“My Heart Will Go On” is the title song to the blockbuster movie “Titanic,” sung by Celine Dion. Today, the title is more profound than ever. Today, I have to tell myself, “My heart will go on.” It is what I have to hold onto.
If a person is to live a long enough life and never really find their one true love, then they will, no doubt, find many loves in their lives that give them a glimmer of hope. Others will find their true love at an early age and grow old and be happy the entire time, like our community’s heroes of Del Martin and Phyllis Lyon who, after more than 50 years, finally were allowed to get legally married in
These days, a glimmer of hope is what I seem to be given, only to see it die out in an instant. But, my heart will go on. It has to. I call it the “Shark Syndrome.” Sharks have to constantly move through the water to stay alive, otherwise fresh water will not pass over their gills. They don’t have the mechanism to pull in water over their gills like fish do. Seems to work, since sharks are one of the oldest species to have lived in the sea. I have to keep my heart out there, constantly moving through the sea of women, or it too will die.
It can be hard for my gay brothers and sisters to find that right person to spend their lives with. The chances for trans people, straight or otherwise, are reduced even more. As a lesbian, just finding a woman who is okay with me being trans can be a challenge worthy of becoming a sequel to “National Treasure,” or “Indiana Jones.” Let’s see. How about, “Monica Helms and the Lost Amazon Tribe of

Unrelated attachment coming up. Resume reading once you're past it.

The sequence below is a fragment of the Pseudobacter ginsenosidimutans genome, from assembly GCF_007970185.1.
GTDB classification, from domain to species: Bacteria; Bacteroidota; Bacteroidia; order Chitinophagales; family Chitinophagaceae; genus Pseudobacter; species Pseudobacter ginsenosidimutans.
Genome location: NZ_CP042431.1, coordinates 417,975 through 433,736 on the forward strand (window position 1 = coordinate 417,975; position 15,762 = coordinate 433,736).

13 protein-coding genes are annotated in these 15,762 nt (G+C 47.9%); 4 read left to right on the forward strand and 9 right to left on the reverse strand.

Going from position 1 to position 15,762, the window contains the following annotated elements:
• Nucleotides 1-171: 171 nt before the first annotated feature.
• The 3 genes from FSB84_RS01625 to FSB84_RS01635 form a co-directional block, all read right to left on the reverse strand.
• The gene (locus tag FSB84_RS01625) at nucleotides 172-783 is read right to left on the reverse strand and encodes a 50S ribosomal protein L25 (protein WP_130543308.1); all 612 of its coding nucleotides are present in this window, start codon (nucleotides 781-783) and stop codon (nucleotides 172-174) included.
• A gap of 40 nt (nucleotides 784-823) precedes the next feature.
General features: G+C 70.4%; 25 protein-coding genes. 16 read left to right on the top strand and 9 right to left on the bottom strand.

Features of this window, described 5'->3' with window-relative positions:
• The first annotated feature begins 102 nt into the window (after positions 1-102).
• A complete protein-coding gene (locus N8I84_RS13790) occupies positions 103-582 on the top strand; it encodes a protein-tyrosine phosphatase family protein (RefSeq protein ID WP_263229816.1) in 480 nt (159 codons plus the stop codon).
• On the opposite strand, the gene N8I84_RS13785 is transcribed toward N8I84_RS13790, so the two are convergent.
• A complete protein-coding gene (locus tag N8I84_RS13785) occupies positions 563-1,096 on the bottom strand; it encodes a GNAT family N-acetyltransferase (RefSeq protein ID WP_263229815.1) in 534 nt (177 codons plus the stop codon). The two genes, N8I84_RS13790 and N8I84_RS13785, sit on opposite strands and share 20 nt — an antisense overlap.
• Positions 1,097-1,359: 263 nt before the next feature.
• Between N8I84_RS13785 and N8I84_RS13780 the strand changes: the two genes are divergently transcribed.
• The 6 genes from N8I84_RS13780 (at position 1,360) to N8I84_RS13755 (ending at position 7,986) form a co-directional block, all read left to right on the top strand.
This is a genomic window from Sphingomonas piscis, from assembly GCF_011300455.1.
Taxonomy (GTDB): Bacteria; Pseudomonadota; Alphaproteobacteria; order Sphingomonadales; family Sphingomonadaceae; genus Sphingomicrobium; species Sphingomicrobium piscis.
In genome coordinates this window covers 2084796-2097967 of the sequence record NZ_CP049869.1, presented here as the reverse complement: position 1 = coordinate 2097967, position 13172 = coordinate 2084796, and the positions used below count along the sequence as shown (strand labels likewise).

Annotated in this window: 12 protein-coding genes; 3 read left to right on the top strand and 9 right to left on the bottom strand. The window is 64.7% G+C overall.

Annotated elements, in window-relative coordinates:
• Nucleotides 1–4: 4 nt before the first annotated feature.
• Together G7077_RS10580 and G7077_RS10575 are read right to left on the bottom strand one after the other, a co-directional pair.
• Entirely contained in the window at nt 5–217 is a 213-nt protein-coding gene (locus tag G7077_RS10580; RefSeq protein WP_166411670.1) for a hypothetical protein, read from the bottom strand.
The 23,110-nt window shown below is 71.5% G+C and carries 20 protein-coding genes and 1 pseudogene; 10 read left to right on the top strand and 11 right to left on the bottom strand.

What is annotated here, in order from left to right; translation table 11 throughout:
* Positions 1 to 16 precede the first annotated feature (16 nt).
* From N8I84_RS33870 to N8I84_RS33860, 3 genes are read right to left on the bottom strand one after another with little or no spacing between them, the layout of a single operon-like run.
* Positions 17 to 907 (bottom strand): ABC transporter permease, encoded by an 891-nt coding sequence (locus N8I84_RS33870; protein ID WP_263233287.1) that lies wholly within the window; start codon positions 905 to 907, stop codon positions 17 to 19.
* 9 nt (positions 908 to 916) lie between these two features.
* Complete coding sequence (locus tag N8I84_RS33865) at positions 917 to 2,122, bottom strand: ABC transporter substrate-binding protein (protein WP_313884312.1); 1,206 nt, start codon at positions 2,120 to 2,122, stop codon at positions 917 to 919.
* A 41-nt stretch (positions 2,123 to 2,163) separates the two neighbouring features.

On the 23rd of June, it will be my 11th anniversary of living full-time as a woman, and 3 days later, it will be the 11th anniversary of getting my name changed. In that time, I have had six very strong relationships with women, one lasting for nearly 4 years. The others were from a few weeks to five months. The recent one didn’t fair much better. Each has taught me more about myself and more about being in love as a woman. It’s the training I missed by not being born a woman. All but the one in early 2001 still makes me smile when I think of them. Even the recent one. But, they each have left a hole in my heart. Some bigger than others.
As I keep saying over and over and over again, trans people have to continue to put their hearts out and take a chance. We took the biggest chance ever in changing our sex. Society is usually against us on that. Taking a chance with love is a piece of cake compared to that. Over the years, I have seen so many beautiful hearts, imprisoned behind a wall of pain and fear. I have loved and lost, and I will love and loose again. But, these wonderful trans people will never get that chance to love just once. They won’t give themselves that chance. It saddens me more than the pain I go through loving and losing over and over again.
My pastor told me that I move at a pace faster than most. It frightens people away. It happened once again. He even pointed out the obvious, that I’m Italian and they are an emotional people. I’m only half Italian, but I’m beginning to realize that it’s the emotional half. I do everything in high speed, so I let my emotions out in high speed. I guess I’ll have to wait until I’m eighty before I slow down to the speed of someone in their forties.
In the eleven years I’ve lived as a woman, activism has taken me to the top of
So, as wonderful same-sex couples take our community to see the world from the top, I write this piece, sitting seven miles below the ocean’s surface, in the darkest reaches of the Mariana Trench. Yes, there is life here, but also coldness. It is the coldness that has gripped my heart. Of course, this is not unfamiliar territory. I guess it’s time to swim back to the surface. I’ll throw a kiss to the Titanic on my way up.